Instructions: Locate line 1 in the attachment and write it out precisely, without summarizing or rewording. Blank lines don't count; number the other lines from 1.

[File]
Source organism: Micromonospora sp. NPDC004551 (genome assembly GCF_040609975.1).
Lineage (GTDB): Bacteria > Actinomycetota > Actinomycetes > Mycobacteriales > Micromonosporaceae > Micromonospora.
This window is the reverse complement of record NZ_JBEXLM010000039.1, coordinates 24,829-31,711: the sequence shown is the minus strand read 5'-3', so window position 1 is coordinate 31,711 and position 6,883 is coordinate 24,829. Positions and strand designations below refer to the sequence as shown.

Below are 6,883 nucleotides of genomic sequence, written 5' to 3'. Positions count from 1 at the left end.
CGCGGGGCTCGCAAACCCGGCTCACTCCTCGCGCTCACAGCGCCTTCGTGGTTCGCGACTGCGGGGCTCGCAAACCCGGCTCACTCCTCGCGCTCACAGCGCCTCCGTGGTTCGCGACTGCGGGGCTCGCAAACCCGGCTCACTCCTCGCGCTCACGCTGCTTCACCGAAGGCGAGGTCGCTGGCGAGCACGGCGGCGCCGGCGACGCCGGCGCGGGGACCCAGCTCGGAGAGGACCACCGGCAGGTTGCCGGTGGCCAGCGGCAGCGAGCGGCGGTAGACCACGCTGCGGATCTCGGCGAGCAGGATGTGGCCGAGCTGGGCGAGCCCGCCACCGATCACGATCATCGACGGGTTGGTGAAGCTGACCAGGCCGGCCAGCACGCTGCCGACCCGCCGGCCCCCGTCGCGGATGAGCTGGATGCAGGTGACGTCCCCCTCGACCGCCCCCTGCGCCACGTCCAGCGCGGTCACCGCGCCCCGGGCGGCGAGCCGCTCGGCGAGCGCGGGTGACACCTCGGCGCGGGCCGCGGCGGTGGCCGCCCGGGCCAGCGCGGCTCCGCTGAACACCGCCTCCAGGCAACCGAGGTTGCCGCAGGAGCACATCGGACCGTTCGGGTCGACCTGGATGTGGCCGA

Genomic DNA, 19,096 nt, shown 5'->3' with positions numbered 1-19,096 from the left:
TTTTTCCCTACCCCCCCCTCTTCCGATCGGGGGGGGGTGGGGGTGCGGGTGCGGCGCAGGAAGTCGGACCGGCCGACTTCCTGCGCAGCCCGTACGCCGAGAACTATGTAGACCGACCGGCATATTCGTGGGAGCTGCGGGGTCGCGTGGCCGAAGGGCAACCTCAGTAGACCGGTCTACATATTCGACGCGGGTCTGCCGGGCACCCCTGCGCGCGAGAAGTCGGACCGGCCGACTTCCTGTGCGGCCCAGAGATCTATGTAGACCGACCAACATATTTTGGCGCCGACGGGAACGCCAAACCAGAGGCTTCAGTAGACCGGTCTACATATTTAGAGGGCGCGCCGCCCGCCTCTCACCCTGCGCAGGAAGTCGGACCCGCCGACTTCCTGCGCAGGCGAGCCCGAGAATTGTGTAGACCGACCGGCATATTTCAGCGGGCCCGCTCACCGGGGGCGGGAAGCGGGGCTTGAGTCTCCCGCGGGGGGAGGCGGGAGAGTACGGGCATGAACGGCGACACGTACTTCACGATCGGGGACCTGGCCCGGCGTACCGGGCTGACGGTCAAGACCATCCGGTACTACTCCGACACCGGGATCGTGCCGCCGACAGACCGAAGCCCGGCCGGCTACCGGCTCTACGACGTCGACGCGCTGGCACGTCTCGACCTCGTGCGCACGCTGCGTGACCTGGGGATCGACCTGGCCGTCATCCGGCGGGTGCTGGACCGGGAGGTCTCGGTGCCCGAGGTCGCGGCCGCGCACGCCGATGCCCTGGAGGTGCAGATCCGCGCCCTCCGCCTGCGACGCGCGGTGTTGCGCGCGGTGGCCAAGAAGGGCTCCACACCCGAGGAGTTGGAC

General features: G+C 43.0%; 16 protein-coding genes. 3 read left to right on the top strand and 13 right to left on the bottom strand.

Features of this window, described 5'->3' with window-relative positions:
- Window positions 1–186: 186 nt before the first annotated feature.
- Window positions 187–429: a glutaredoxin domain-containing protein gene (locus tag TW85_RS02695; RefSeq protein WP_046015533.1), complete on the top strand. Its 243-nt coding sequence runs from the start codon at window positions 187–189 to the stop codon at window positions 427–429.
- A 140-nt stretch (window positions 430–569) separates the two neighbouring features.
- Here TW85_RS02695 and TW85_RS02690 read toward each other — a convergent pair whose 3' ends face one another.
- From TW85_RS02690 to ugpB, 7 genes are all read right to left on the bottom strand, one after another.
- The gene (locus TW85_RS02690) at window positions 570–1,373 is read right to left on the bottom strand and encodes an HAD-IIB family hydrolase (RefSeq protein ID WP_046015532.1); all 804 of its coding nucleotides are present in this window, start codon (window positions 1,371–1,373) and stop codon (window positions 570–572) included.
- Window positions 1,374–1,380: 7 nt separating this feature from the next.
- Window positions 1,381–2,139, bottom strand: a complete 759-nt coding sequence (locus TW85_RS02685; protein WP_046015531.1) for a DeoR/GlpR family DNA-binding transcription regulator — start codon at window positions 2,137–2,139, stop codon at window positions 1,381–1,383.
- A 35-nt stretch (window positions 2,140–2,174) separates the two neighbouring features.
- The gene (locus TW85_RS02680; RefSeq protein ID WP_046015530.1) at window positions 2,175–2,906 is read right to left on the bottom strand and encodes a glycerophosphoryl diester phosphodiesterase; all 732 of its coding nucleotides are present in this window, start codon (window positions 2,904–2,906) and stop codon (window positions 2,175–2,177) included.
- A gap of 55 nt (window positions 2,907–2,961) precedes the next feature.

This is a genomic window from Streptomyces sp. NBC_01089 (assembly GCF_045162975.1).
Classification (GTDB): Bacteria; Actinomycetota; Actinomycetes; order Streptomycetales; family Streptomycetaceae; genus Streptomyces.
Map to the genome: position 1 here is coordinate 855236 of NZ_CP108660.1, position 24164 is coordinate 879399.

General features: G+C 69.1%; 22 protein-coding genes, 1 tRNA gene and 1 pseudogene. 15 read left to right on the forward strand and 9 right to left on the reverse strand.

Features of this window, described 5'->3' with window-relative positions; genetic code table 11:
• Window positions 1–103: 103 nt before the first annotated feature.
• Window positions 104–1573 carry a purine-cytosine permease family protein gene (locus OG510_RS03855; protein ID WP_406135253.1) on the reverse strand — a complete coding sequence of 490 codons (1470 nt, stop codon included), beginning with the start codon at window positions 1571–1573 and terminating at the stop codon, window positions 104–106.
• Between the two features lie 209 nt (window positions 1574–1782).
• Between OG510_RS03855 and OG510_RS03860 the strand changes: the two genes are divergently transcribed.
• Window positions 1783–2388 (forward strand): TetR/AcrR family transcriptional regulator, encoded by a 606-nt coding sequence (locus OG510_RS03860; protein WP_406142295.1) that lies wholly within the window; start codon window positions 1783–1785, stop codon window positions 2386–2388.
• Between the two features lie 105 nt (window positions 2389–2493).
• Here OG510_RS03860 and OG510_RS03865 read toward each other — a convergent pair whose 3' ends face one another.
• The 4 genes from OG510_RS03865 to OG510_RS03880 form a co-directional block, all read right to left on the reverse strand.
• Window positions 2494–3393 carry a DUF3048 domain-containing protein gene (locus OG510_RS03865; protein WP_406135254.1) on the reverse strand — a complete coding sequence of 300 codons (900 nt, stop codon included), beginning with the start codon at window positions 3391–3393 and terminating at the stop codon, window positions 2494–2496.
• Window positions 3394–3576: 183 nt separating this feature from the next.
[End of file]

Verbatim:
Source organism: Micromonospora sp. NPDC004551 (genome assembly GCF_040609975.1).